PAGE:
“Action expresses priorities.”
— Mahatma Gandhi
To change anything takes practice. Addictions — they’re bad habits. Very bad. Beyond our reach, we say to ourselves. Beyond our will power. Breaking them takes more than wishful thinking, more than a few days of intentionality. If you’re hooked on addictive substances, you’re dug in deep; you need a 12-step or more. But if you’re in a self-destructive rut, retreat works.
One part of Summer Movement Monastery is training out of self-destructive habits. The body needs time and repetition — more than once or twice. Two weeks of preparing and eating cleansing food isn’t only a yearly retreat clean-out; it’s a springboard to taking care of oneself by preparing and eating good food daily throughout the year. Two weeks gives our bodies enough time to retain the new experience, to develop a comfort with it, and a preference for it.
Amazing to think that many of us live on crap, dead food, predominantly cooked by slave labor of others, but we’re so busy, etc., blah-blah-blah. At Summer Movement Monastery, we get rid of blah-blah-blah for two weeks. We prepare and eat good food, envision how we will implement this at home, then prioritize this action.
We also practice Dancemeditation. Why didn’t I say this first? Because its more obvious. We know we are in session 7 hours a day, and we can imagine, or know from experience in other retreats, that we retain a craving, at least for a while, to do practice at home.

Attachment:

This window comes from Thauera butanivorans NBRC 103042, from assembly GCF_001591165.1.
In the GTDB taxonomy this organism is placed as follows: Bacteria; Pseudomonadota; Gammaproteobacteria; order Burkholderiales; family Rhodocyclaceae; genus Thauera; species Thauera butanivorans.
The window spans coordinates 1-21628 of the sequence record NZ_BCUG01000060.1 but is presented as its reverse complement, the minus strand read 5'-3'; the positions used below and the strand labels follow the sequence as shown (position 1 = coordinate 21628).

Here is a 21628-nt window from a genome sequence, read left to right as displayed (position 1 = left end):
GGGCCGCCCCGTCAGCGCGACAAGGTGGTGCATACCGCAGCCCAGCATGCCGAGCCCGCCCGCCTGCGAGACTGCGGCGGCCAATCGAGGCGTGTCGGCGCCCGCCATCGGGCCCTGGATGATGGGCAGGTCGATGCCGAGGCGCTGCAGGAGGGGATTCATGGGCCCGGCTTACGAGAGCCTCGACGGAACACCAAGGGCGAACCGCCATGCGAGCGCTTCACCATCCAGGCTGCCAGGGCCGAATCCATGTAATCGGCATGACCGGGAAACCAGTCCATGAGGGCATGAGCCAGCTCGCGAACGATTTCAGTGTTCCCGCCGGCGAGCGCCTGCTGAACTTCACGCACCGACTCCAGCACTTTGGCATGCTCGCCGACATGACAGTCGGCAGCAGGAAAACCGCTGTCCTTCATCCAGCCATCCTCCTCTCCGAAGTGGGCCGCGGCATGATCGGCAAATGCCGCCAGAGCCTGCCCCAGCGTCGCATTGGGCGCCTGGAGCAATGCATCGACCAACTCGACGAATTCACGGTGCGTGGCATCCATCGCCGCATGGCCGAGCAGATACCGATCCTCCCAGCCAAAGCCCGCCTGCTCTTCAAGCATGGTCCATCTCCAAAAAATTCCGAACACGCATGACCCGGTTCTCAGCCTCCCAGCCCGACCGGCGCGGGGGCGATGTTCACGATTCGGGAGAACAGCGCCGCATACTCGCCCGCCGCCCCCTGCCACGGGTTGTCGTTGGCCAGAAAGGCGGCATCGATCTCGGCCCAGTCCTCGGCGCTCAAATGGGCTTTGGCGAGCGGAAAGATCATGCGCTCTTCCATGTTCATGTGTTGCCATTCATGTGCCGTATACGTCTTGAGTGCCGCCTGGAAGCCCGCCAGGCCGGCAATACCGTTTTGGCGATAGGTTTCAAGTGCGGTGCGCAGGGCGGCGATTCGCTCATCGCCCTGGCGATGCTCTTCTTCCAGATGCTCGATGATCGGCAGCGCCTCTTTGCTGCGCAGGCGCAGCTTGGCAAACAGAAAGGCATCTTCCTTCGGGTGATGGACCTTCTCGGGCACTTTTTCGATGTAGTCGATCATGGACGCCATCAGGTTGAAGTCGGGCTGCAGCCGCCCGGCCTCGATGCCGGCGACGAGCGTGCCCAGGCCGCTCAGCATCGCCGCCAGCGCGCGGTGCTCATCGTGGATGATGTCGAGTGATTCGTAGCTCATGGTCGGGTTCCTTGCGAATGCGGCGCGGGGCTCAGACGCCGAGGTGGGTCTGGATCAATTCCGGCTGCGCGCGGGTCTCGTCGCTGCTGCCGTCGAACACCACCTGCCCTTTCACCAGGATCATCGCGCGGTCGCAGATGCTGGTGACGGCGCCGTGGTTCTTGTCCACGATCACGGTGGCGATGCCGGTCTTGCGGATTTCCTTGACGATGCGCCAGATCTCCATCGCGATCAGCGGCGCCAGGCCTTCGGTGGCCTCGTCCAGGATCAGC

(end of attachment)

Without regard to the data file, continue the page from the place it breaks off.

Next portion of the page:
The most important thing about the 7 hours of Dancemeditation daily in retreat is what I call the Operation. Our time in retreat makes a permanent spiritual change. After, we return to our world in a changed condition. Yes, it’s possible to forget that this happened, possible to bury the change under dark choices, but why? A Path has called us. All we have to do is open to it, spend time with the Guide and group, and then not forget. Retreat is a spiritual rip in time. We enter Timeless Time concerned with our spiritual evolution. Permanent change — the Operation — happens because our Deepest Being needs Communion with the Deep, All-Pervasive Subtle. We need what is beyond the daily world of cars and screens and din.
There is plenty of discourse about whether or not a Path should be socially useful. Should spirituality be politically active to be relevant? Are our choices to make a better world a result of how evolved we are? Is positive change possible, and can we even effect positive change without changing our condition? Or is the world a mirage and all that matters is the internal spiritual struggle? Does activism distract from spiritual path?
No matter how you consider your own role in the world, or the role of spiritual path in your life, retreat is where the most accelerated growth happens. Looking at retreat from the most mundane perspective regardless of your philosophical stance, cultivating positive habits is, at the very least, good for you and the world.